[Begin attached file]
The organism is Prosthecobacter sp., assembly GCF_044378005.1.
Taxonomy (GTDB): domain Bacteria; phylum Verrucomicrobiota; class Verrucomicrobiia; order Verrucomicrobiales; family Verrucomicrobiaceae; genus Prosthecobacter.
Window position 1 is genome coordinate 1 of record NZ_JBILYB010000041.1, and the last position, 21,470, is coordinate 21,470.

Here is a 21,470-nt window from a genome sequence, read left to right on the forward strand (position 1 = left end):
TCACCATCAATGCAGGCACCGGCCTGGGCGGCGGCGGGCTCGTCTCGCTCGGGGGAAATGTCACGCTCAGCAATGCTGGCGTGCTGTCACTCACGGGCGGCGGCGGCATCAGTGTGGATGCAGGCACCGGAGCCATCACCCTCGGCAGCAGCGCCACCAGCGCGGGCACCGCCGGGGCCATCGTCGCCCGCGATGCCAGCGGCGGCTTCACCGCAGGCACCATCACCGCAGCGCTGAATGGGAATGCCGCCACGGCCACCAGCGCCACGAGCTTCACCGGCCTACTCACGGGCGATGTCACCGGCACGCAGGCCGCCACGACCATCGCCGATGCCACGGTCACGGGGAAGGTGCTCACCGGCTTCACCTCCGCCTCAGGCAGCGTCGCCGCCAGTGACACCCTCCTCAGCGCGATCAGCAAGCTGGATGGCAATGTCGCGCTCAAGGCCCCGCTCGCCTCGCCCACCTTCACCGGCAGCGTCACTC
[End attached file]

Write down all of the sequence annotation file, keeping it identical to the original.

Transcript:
The organism is Prosthecobacter sp., assembly GCF_044378005.1.
Taxonomy (GTDB): domain Bacteria; phylum Verrucomicrobiota; class Verrucomicrobiia; order Verrucomicrobiales; family Verrucomicrobiaceae; genus Prosthecobacter.
Window position 1 is genome coordinate 1 of record NZ_JBILYB010000041.1, and the last position, 21,470, is coordinate 21,470.

Here is a 21,470-nt window from a genome sequence, read left to right on the forward strand (position 1 = left end):
TCACCATCAATGCAGGCACCGGCCTGGGCGGCGGCGGGCTCGTCTCGCTCGGGGGAAATGTCACGCTCAGCAATGCTGGCGTGCTGTCACTCACGGGCGGCGGCGGCATCAGTGTGGATGCAGGCACCGGAGCCATCACCCTCGGCAGCAGCGCCACCAGCGCGGGCACCGCCGGGGCCATCGTCGCCCGCGATGCCAGCGGCGGCTTCACCGCAGGCACCATCACCGCAGCGCTGAATGGGAATGCCGCCACGGCCACCAGCGCCACGAGCTTCACCGGCCTACTCACGGGCGATGTCACCGGCACGCAGGCCGCCACGACCATCGCCGATGCCACGGTCACGGGGAAGGTGCTCACCGGCTTCACCTCCGCCTCAGGCAGCGTCGCCGCCAGTGACACCCTCCTCAGCGCGATCAGCAAGCTGGATGGCAATGTCGCGCTCAAGGCCCCGCTCGCCTCGCCCACCTTCACCGGCAGCGTCACTC